Third, though experience is one of our best teachers, and most experience comes with age, our ultimate teacher is the eternal Word of God. The psalmist writes,
I have more understanding than all my teachers,
for your testimonies are my meditation.
I understand more than the aged,
for I keep your precepts. — Psalm 119:99-100
It’s possible to be wise beyond your years if you contemplate and keep the eternal Word which is wise beyond the ages. The implication is not that we should disregard our elders once we have a dozen verses memorized. The point is that nothing and no one outwises God’s Word. God’s truth towers above every generation, casting its long shadow over even the oldest and wisest among us. Thus there will be times when a young man is right and his pastor is wrong, or a thoughtful college-aged daughter knows better than her parents.
Fourth, though, even when we’re walking in the light of God’s Word and marinating in ancient wisdom, we still shouldn’t be quick to correct those older than us. We should consider the nature of our relationship (Proverbs 26:17), the objectivity of our observations (Proverbs 18:13), and the relative importance of our concerns (Matthew 23:23). For example, it’s much more important for a 19-year-old son to challenge his father over an impending wrongful divorce than to challenge that same father’s use of Christian liberties. In the same vein, we should also take stock of how receptive this older person might be toward us, and whether our lives give us standing to speak (Matthew 7:1-5).
Fifth, as young men and women, our example should be the sharpest tool in our belt. Long before we enter a room to speak a word of correction, and long after our careful words have passed through the ears of those we’ve corrected, our example should continue whispering truth and wisdom. How we live should be both the forerunner and the echo of our instruction. Paul exhorted Timothy, “Let no one despise you for your youth, but set the believers an example in speech, in conduct, in love, in faith, in purity” (1 Timothy 4:12). Example is the silent teacher in every room. Indeed,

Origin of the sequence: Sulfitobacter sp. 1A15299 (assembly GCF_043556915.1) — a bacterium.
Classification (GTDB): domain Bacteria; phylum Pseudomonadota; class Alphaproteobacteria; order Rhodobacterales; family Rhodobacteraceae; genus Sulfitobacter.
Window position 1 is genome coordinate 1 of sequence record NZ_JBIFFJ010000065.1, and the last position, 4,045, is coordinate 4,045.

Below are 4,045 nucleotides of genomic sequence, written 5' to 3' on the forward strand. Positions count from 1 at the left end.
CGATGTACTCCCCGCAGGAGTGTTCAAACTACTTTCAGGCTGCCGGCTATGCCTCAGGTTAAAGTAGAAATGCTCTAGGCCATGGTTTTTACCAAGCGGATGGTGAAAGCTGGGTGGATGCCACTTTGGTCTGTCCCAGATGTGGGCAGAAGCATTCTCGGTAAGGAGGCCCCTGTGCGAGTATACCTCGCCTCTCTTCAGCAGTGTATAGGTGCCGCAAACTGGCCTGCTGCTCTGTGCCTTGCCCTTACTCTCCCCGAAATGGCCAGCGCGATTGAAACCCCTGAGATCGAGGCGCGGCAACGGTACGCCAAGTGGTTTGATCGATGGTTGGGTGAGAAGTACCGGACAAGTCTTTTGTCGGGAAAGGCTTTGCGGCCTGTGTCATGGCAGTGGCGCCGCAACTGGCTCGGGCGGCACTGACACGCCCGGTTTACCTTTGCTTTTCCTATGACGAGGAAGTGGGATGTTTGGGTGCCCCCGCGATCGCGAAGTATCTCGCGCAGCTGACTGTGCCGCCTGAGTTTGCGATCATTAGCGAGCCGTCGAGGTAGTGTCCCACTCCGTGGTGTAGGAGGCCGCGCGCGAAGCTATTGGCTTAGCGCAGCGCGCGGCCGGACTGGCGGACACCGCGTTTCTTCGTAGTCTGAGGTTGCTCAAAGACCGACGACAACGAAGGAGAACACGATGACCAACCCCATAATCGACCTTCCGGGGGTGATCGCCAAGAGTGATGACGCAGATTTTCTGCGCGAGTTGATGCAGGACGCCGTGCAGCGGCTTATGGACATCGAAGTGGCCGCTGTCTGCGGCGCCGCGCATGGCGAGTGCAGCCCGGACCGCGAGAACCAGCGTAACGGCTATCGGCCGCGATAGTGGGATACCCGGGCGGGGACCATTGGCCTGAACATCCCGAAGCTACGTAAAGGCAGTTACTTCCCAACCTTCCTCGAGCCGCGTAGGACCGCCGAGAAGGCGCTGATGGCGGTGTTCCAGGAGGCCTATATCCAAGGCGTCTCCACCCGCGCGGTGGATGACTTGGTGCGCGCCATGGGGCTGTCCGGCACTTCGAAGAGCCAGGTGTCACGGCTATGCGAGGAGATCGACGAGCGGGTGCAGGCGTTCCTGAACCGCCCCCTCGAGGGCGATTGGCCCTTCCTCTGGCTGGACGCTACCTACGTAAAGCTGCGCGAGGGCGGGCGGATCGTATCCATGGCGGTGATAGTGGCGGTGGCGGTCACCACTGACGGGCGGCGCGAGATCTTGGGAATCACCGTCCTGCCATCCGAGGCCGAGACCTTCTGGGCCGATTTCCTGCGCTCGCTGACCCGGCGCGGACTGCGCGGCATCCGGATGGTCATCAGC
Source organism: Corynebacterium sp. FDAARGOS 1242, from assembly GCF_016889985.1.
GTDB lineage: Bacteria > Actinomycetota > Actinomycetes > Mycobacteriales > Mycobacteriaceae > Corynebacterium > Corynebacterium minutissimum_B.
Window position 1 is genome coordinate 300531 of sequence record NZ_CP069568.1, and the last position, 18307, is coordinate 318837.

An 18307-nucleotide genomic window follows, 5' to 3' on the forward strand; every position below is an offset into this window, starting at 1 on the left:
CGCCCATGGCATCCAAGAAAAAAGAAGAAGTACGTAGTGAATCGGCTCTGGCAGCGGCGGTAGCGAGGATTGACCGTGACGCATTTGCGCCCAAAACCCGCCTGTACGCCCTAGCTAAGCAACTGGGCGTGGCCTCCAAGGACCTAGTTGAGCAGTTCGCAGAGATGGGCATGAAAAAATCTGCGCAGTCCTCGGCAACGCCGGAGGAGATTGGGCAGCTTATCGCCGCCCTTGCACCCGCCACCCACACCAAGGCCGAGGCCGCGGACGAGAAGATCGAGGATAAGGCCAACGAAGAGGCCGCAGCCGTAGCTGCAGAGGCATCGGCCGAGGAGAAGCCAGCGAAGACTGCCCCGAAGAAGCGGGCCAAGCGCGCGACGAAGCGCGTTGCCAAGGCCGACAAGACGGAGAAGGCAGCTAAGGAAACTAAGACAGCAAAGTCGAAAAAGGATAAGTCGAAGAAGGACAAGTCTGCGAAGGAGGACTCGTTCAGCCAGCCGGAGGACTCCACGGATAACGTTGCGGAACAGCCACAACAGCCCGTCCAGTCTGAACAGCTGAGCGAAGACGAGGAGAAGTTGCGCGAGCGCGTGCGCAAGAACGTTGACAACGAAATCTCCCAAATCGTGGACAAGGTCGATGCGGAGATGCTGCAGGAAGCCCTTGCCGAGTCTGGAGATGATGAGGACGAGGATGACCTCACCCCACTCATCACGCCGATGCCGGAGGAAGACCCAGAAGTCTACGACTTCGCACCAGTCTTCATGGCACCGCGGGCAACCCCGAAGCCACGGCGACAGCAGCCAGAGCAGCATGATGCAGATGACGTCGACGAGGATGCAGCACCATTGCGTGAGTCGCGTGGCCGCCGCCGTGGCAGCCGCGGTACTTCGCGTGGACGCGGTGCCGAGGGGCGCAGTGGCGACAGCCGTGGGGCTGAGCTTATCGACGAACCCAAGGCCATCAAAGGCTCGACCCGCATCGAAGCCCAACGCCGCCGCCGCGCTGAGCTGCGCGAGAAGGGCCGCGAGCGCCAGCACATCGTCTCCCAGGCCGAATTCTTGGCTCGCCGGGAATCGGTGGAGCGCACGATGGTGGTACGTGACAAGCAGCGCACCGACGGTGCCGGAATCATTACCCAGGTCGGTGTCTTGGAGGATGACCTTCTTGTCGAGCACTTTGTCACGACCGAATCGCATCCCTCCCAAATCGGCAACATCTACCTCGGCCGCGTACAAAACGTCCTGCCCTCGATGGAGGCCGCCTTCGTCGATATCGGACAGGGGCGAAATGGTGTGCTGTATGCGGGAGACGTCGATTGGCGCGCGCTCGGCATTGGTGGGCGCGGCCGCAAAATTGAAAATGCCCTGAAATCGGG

Even a child makes himself known by his acts,
by whether his conduct is pure and upright.
— Proverbs 20:11
Sixth, and finally, even when we do need to speak up and offer correction to an older man or woman, our tone should communicate the utmost respect. Again Paul instructs Timothy: “Do not rebuke (ἐπιπλήσσω) an older man but encourage (παρακαλέω) him as you would a father, younger men as brothers, older women as mothers, younger women as sisters, in all purity” (1 Timothy 5:1-2). Every older Christian, by virtue of their God-given age and stature, deserves the kind of honor we would show our parents. Thus correction in this context should sound more like an appeal or an encouragement rather than a strong rebuke or verbal chastisement.
Young Christians should be careful and patient, but we should not be silent. Our dominant approach should be one of listening and learning, but there are also times when we’re obligated by the Word of God and the love of Christ to speak his truth appropriately and respectfully into the lives of those whose years outnumber us. When we must do so, I pray that our example will pave the way for our words and will earn the kind of hearing that builds unity, purity, and love.